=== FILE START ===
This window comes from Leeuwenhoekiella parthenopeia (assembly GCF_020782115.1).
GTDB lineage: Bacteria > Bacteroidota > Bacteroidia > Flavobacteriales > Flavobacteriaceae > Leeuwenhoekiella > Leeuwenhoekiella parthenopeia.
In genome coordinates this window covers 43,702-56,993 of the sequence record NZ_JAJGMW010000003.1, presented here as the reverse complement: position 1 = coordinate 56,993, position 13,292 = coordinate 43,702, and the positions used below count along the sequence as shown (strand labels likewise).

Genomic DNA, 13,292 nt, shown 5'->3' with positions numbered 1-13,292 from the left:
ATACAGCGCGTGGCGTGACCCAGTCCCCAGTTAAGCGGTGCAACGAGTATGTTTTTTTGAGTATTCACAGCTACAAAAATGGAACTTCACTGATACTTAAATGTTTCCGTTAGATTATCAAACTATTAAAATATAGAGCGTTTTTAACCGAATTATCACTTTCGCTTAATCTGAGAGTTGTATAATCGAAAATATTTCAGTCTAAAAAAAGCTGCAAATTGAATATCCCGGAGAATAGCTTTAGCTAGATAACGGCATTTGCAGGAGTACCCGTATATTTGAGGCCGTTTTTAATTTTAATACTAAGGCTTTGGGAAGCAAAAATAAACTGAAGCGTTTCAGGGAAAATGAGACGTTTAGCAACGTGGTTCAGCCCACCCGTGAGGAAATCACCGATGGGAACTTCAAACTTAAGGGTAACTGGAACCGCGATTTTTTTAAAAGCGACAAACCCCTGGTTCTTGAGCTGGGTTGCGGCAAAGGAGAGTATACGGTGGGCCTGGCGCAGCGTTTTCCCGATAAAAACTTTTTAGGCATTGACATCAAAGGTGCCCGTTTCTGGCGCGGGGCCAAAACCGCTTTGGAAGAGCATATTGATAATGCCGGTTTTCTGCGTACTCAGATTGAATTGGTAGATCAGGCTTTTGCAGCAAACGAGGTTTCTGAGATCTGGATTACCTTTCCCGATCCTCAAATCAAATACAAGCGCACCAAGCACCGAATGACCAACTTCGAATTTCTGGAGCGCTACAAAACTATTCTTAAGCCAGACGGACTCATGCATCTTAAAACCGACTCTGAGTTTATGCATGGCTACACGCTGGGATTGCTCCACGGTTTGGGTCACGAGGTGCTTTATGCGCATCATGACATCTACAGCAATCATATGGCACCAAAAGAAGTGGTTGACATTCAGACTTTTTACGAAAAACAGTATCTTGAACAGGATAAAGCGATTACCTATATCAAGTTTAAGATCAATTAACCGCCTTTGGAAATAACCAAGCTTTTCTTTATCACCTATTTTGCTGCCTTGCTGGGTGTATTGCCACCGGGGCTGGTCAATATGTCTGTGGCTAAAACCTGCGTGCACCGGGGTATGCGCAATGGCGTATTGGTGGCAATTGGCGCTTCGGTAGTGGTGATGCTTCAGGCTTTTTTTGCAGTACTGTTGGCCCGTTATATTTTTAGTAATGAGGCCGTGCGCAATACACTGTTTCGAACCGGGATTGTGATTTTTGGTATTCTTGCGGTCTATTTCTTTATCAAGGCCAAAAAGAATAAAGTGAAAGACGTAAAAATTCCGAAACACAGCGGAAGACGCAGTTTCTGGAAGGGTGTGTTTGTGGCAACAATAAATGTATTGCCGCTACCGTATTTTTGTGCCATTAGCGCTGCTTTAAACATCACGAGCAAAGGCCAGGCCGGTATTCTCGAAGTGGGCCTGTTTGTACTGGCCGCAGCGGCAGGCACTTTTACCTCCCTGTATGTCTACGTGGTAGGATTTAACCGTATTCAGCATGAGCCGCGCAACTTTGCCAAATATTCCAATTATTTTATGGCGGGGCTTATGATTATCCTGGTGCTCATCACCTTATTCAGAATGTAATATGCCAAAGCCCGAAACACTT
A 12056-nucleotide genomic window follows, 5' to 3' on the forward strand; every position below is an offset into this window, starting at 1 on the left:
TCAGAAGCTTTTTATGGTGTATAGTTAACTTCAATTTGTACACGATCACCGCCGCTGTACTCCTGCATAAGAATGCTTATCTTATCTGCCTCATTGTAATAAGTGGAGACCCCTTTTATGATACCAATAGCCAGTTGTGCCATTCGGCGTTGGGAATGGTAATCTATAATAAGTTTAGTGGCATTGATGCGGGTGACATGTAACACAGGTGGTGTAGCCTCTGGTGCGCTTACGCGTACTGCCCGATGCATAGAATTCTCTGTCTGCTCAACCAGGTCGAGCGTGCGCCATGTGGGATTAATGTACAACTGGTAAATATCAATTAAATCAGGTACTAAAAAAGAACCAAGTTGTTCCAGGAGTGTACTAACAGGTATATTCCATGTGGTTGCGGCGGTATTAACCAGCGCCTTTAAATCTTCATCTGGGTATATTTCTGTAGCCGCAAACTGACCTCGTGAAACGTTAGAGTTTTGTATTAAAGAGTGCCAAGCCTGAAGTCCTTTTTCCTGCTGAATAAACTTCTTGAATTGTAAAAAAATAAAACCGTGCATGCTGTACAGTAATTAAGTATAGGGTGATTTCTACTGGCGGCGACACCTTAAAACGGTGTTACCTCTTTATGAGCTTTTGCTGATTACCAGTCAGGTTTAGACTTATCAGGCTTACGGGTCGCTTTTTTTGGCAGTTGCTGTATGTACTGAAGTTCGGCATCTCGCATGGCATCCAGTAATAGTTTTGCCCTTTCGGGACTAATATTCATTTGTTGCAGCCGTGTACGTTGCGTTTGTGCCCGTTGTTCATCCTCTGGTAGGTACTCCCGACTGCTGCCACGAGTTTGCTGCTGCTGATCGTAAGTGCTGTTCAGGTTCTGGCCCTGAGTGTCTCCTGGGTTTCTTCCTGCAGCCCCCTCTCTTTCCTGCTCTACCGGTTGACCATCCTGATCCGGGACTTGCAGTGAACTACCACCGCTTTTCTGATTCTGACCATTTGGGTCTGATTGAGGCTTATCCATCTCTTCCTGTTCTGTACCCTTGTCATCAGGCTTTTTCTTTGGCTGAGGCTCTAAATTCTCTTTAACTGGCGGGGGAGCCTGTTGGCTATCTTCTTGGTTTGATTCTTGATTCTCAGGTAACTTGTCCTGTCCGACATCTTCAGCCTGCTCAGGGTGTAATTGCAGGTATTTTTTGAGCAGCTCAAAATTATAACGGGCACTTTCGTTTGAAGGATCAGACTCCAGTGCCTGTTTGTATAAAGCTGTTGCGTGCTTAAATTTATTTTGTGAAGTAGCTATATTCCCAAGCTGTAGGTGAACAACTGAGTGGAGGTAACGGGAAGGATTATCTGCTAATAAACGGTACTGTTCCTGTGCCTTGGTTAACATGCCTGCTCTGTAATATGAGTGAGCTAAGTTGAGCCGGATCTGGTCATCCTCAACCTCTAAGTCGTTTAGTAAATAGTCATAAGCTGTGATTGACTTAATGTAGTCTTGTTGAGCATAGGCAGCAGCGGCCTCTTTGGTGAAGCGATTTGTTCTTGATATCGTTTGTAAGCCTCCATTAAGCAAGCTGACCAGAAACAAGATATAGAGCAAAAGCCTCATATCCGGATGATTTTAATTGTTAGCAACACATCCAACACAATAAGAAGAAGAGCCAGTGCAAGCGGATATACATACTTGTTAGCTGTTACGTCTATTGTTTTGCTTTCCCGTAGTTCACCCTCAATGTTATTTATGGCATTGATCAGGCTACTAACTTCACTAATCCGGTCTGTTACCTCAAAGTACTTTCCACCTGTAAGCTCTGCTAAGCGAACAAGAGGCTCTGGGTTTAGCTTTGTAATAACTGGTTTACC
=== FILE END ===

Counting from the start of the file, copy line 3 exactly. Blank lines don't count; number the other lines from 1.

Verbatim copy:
In genome coordinates this window covers 43,702-56,993 of the sequence record NZ_JAJGMW010000003.1, presented here as the reverse complement: position 1 = coordinate 56,993, position 13,292 = coordinate 43,702, and the positions used below count along the sequence as shown (strand labels likewise).